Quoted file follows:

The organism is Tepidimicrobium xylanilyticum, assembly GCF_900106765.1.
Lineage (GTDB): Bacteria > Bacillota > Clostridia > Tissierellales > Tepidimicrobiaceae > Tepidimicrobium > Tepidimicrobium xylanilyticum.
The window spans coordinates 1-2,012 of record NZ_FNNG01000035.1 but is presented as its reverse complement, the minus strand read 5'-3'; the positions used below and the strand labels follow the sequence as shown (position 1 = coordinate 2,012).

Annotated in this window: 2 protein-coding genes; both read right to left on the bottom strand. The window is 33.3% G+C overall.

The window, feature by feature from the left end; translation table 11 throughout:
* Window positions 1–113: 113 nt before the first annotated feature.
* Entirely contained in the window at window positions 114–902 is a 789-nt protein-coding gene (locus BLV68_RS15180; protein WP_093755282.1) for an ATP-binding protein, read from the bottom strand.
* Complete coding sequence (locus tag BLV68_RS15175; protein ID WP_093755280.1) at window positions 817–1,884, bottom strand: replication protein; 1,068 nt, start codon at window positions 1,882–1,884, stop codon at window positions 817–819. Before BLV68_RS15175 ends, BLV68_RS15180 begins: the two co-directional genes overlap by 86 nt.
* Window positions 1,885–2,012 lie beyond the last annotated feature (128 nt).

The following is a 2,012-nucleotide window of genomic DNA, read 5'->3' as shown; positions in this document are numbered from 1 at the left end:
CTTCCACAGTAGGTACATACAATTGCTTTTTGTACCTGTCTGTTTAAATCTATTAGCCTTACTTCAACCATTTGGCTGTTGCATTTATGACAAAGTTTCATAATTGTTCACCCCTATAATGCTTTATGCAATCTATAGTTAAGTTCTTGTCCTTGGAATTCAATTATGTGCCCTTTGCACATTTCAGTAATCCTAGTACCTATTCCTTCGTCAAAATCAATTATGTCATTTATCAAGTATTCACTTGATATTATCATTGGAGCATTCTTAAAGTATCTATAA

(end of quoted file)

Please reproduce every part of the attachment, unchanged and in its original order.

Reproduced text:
The organism is Tepidimicrobium xylanilyticum, assembly GCF_900106765.1.
Lineage (GTDB): Bacteria > Bacillota > Clostridia > Tissierellales > Tepidimicrobiaceae > Tepidimicrobium > Tepidimicrobium xylanilyticum.
The window spans coordinates 1-2,012 of record NZ_FNNG01000035.1 but is presented as its reverse complement, the minus strand read 5'-3'; the positions used below and the strand labels follow the sequence as shown (position 1 = coordinate 2,012).

Annotated in this window: 2 protein-coding genes; both read right to left on the bottom strand. The window is 33.3% G+C overall.

The window, feature by feature from the left end; translation table 11 throughout:
* Window positions 1–113: 113 nt before the first annotated feature.
* Entirely contained in the window at window positions 114–902 is a 789-nt protein-coding gene (locus BLV68_RS15180; protein WP_093755282.1) for an ATP-binding protein, read from the bottom strand.
* Complete coding sequence (locus tag BLV68_RS15175; protein ID WP_093755280.1) at window positions 817–1,884, bottom strand: replication protein; 1,068 nt, start codon at window positions 1,882–1,884, stop codon at window positions 817–819. Before BLV68_RS15175 ends, BLV68_RS15180 begins: the two co-directional genes overlap by 86 nt.
* Window positions 1,885–2,012 lie beyond the last annotated feature (128 nt).

The following is a 2,012-nucleotide window of genomic DNA, read 5'->3' as shown; positions in this document are numbered from 1 at the left end:
CTTCCACAGTAGGTACATACAATTGCTTTTTGTACCTGTCTGTTTAAATCTATTAGCCTTACTTCAACCATTTGGCTGTTGCATTTATGACAAAGTTTCATAATTGTTCACCCCTATAATGCTTTATGCAATCTATAGTTAAGTTCTTGTCCTTGGAATTCAATTATGTGCCCTTTGCACATTTCAGTAATCCTAGTACCTATTCCTTCGTCAAAATCAATTATGTCATTTATCAAGTATTCACTTGATATTATCATTGGAGCATTCTTAAAGTATCTATAA